Budapest is a city bridging Eastern and Western European cultures: Elegant, yet not as overexposed as hot tourist spots like Paris or Prague. In addition to being Hungary’s capital city, Budapest also happens to be the epicenter of the Hungarian film community, whether you are a moviemaker looking to shoot your next project, or a movie lover seeking out the best of Hungarian indie cinema.

Budapest itself is the result of the merging of two separate cities, Buda and Pest, resting on opposite banks of the Danube River. Though it was partially destroyed by British and American air raids during World War II, the city still retains much of its beauty and history with landmarks such as the Matthias Church and the Royal Castle. On screen, the city has been captured in a wide range of films, from blockbuster flicks like Mortal Kombat to critically-acclaimed dramas like Steven Spielberg’s Munich and Hungarian director István Szabó’s Sunshine. Most recently, the city made an appearance in Agnieszka Holland’s Copying Beethoven, which opened in limited release on November 10.With a slew of indie and mainstream theaters gracing its streets as well as a thriving community of native moviemakers taking up residence, Budapest may be one of the underappreciated gems of the European film scene.You can catch Budapest gracing the frames of:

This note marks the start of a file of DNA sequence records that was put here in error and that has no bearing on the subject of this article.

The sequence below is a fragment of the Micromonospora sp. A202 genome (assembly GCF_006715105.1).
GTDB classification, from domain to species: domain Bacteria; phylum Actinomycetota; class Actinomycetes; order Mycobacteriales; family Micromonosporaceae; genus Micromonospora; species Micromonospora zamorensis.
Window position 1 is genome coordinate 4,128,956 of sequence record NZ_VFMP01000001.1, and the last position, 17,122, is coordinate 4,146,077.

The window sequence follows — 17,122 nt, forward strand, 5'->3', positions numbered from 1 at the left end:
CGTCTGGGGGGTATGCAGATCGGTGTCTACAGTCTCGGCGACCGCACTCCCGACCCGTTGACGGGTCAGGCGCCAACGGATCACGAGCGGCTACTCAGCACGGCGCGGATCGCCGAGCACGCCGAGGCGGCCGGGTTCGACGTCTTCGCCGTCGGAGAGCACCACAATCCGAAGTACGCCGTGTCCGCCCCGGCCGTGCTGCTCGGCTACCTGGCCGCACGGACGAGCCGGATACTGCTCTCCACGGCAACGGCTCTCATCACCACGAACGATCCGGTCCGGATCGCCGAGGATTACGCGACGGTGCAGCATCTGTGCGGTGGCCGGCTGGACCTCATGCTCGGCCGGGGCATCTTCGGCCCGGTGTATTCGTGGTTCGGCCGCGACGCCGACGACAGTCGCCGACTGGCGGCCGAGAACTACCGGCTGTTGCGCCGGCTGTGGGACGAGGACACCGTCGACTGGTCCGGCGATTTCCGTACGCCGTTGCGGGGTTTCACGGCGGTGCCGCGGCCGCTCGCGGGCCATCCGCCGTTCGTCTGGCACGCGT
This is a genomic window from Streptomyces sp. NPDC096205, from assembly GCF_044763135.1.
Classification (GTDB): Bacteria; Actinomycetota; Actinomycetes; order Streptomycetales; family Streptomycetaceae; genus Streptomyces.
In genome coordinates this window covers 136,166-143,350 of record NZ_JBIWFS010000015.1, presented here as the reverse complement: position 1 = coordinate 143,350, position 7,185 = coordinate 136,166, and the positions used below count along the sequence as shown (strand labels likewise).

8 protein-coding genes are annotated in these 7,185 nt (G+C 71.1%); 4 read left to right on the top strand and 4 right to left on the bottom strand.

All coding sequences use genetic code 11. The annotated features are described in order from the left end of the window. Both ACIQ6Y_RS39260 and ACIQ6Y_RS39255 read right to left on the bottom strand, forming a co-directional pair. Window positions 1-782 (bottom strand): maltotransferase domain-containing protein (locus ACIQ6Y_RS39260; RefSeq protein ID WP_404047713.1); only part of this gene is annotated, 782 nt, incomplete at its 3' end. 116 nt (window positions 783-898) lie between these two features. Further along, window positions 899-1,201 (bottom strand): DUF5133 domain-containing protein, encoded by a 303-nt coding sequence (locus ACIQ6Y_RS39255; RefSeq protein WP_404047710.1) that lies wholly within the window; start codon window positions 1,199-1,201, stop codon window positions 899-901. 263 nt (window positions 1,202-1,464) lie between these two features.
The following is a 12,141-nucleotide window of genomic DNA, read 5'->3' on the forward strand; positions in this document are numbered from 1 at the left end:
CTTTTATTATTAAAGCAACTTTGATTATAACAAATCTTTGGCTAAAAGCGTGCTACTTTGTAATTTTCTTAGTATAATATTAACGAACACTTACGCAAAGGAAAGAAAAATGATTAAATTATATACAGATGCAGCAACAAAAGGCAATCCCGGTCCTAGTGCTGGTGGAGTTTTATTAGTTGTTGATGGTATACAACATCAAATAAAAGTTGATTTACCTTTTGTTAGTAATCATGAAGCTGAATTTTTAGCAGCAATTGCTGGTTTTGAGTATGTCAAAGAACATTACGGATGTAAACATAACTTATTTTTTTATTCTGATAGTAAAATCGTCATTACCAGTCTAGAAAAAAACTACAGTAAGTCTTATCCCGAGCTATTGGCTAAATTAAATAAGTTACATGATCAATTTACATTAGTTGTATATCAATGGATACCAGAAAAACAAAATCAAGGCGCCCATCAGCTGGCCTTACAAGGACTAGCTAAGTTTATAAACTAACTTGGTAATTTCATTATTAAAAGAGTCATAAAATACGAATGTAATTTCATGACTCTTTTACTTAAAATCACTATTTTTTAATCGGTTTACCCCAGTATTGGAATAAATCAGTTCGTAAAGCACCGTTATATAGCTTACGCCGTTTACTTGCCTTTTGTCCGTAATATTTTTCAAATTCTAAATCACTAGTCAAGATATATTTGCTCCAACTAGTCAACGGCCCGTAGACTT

Cyrano de Bergerac
Spy Game
Being Julia
Phantom of the Opera

For more information on shooting in or around Budapest, visit

Sound Off: Several of Budapest’s most notable film productions center on the story of World War II and the Holocaust. How much does a city’s history impact the type of films made there? Should a city try to avoid being “typecast,” or welcome a reputation for playing backdrop to a certain genre or subject matter? Talk back in the comments section!